Town Topics — Princeton's Weekly Community Newspaper Since 1946.
Vol. LXIII, No. 29
 
Wednesday, July 22, 2009
Coldwell Banker Princeton Office

Prudential Fox and Roach, Realtors

Gloria Nilson GMAC Real Estate

Henderson Sotheby's International Realty

N.T. Callaway Princeton Office

Stockton Real Estate, LLC

Weichert, Realtors



Advertise in Town Topics

Iris Interiors


Advertise in Town Topics

Weather Forecast


It’s New to Us by Jean Stratton


UNIQUE MARKET: “This is a very good location. We have lots of regular customers. Some even come every day.” Roseann Beiler of the Pennsylvania Dutch Farmers Market likes to help out at Mom’s Candy Corner, one of the popular stands in the market.

An Array of Fresh-From-the-Farm Products Is the Highlight of Pa. Dutch Farm Market

The Pennsylvania Dutch Farm Market, located in the Kingston Mall, 4437 Route 27, continues to thrive, even in this difficult economy.

High-quality products, polite personal service, and the unique Amish tradition are some of the reasons, believes Abe King, who is in charge of King’s Salads & Jellies stand.

“This is a co-op,” he explains. “We rent the space as a group. Different people handle different areas, such as advertising, electric bills, rent, etc. It’s a shared operation. All the stand-holders are involved.”

The vendors and the staff arrive from Lancaster County, Pa. every Thursday, and the market is open Thursday, Friday, and Saturday. Because the Amish do not drive, they travel in leased cars, driven by others.

Helping Out

“The Amish don’t drive cars or tractors,” says Mr. King. “We use horses for plowing. We have to unhitch the horses to let them eat. Then, we have time with the family all together for lunch and dinner. It’s important to keep the family together.

“Also, the Amish keep the tradition of working together and helping each other out — helping out our neighbors. If someone’s business is struggling, we will help. That is why Lancaster County is one of the most thriving counties.”

The Pennsylvania Dutch Farmers Market has been thriving for the past 15 years. Princeton customers, as well as those from the area, New Brunswick, New York, and beyond, often come each week.

A spacious setting, convenient arrangement, an extensive selection, and ample parking provide customers with a very pleasant shopping experience. They also know they can expect courteous, helpful service from the Amish staff.

Wonderful Variety

Ten separate departments and vendors offer a wonderful variety of meat, poultry, cheeses, fruits and vegetables, salads, relishes, jams, jellies, and spreads, baked goods, candy, and a crafts and gift shop. The Stoltzfus Luncheonette, where customers can enjoy a sit-down breakfast or lunch, is also very popular, as is the deli with a delicious assortment of smoked meats.

Most of the food comes from Lancaster County, and is raised or grown naturally. In addition, the baked goods, including pies, cakes, cookies, breads, sticky buns, doughnuts, etc., are largely prepared on the premises. At least half of the salads are prepared in the market also.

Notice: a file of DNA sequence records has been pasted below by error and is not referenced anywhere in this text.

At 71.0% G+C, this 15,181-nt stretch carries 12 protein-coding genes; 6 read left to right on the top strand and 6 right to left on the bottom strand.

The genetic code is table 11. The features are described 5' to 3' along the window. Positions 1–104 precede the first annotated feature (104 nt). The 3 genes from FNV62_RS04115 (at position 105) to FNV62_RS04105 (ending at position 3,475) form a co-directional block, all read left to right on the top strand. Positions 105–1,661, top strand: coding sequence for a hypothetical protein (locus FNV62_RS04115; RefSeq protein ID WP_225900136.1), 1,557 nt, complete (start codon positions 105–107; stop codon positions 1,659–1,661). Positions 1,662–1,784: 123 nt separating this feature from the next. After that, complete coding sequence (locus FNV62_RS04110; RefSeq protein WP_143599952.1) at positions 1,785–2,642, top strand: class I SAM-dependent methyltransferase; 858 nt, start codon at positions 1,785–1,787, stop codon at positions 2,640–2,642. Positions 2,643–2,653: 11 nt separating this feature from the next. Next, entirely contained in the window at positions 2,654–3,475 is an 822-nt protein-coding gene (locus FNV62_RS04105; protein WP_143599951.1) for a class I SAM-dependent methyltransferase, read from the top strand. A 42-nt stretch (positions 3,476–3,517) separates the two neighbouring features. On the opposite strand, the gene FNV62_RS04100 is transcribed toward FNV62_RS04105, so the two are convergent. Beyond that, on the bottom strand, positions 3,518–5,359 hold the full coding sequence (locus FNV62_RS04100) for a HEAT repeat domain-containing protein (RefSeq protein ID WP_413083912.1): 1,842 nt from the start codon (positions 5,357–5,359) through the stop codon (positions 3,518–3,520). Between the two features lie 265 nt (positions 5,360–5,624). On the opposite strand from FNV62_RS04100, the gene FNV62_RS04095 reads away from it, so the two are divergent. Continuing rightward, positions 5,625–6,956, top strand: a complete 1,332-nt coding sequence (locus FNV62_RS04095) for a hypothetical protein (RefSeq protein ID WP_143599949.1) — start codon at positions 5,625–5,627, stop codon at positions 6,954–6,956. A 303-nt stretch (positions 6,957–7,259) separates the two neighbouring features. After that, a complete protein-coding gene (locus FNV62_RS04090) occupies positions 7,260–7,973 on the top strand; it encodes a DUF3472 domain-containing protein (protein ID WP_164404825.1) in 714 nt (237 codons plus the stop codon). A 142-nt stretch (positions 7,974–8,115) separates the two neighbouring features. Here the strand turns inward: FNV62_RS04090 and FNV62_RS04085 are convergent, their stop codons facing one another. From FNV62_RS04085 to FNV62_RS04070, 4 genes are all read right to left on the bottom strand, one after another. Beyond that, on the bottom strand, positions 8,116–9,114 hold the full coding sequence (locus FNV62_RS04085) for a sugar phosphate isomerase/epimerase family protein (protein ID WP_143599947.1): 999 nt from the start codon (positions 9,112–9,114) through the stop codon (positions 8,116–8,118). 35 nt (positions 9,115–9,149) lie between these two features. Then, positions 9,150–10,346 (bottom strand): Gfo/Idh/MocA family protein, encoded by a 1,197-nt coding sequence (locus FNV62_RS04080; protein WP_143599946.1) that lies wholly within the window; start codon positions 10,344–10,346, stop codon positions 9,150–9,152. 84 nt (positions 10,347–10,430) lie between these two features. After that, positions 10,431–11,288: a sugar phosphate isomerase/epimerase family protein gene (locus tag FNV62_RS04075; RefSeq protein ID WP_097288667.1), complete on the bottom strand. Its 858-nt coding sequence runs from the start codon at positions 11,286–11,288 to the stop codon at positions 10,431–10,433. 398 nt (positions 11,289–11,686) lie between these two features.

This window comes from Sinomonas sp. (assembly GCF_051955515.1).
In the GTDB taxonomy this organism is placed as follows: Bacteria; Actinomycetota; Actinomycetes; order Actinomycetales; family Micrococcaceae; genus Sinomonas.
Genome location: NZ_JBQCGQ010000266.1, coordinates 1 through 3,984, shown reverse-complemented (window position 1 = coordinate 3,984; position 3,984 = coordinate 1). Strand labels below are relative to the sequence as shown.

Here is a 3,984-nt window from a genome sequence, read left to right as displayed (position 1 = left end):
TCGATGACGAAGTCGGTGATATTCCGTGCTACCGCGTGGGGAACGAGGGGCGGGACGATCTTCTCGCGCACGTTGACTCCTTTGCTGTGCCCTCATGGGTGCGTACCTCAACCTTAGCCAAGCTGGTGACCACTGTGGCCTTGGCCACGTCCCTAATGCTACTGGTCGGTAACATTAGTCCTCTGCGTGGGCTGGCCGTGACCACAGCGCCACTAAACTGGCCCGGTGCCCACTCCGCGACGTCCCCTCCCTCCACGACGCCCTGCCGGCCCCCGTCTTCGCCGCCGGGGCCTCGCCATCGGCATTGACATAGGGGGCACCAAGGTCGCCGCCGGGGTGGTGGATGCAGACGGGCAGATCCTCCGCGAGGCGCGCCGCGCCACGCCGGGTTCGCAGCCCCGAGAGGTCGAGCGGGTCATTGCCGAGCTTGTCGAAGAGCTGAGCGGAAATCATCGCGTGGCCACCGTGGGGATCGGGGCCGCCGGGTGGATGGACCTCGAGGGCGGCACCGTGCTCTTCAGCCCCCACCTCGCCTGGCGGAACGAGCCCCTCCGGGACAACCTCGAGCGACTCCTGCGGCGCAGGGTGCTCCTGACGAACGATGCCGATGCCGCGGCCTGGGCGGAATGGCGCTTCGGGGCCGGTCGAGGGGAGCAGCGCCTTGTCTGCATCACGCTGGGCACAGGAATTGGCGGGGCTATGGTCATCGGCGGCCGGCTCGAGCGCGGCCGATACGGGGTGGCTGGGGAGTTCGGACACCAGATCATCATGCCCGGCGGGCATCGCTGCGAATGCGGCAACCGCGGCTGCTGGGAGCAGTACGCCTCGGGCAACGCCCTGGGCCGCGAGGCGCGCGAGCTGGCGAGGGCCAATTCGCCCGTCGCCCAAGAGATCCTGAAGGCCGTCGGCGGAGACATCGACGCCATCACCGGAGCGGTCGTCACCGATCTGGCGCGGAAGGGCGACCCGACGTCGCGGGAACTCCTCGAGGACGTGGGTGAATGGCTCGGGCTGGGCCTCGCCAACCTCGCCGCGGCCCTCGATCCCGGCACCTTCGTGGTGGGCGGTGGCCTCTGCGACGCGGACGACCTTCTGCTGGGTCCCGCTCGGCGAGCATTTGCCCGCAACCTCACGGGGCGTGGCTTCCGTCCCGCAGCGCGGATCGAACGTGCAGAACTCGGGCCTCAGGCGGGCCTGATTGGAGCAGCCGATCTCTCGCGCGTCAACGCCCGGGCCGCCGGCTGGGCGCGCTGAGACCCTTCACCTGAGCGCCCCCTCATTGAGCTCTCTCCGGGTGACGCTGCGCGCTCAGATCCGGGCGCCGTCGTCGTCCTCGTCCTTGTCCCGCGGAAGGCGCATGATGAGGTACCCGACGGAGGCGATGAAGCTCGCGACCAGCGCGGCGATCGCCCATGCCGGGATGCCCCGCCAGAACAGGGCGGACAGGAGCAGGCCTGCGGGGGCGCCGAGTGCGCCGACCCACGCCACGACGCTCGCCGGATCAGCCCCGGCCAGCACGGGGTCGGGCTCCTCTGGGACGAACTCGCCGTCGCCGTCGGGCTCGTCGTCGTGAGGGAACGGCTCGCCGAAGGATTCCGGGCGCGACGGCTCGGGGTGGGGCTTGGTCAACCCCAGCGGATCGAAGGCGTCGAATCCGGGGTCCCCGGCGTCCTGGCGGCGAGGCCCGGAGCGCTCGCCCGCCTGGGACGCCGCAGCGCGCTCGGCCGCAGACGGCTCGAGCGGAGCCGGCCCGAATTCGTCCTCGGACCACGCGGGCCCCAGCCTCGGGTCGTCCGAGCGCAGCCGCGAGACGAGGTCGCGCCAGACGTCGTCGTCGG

“The meats are all natural, no hormones or steroids, and the chickens are raised locally in Pennfield Farm,” notes Mr. King. “The meat and cheese are very popular, and everything is delivered in a refrigerated truck, and is inspected by the FDA. Everything is top quality.”

The Stoltzfus Luncheonette attracts many customers for breakfast and lunch, he adds. Cheese steak is a favorite, as are the barbecued pork, variety of sandwiches, and the traditional Pennsylvania Dutch hot soft pretzels. French toast and pancakes (topped with strawberries and cream), and cheese omelets are breakfast favorites. The luncheonette is also known for its pig roast the last Saturday of each month.

Top-Notch

A regular customer from Rocky Hill comes back again and again for the high quality products and top-notch service. “All the food is very good,” he says. “The vegetables, meat, poultry, and all the desserts are great. Everything is the best quality, and the service is excellent.”

Another Rocky Hill resident loves the market’s pepper jelly, pickles, honey, chutney, and spreads and jam. “They’re just the best around,” she points out.

Customers also enjoy browsing in the B & L Woodworking craft shop. There, they will find an appealing assortment of many hand-done or hand-decorated gifts.

Wood furniture, including dining room tables, chests, etc., are big sellers. They also make outdoor furniture and storage sheds, which sell well. The Hand-crafted gifts and quilts are other popular items.

Mr. King sees a promising future for the market. “We keep our regular customers, and we also get new ones every week. We really get busier and busier. We have a wide price range, which people like, and they know they can count on the quality.

“I enjoy meeting the customers and watching all the happy people. Everyone seems to be having a good time here.”

The Pennsylvania Dutch Farmers Market is open Thursday 9:30 a.m. to 4, Friday 9 to 7, and Saturday 9 to 4. (609) 683-5260. Website: www.amishmarketnj.com.

Return to Top | Go to Princeton Personality


Town Topics® may be purchased on Wednesday mornings at the following locations: Princeton — McCaffrey’s, Cox’s, Kiosk (Palmer Square), Krauszer’s (State Road), Olives, Speedy Mart (State Road), Wawa (University Place); Hopewell — Village Express; Rocky Hill — Wawa (Route 518); Pennington — Pennington Market.
Copyright© Town Topics®, Inc. 2011.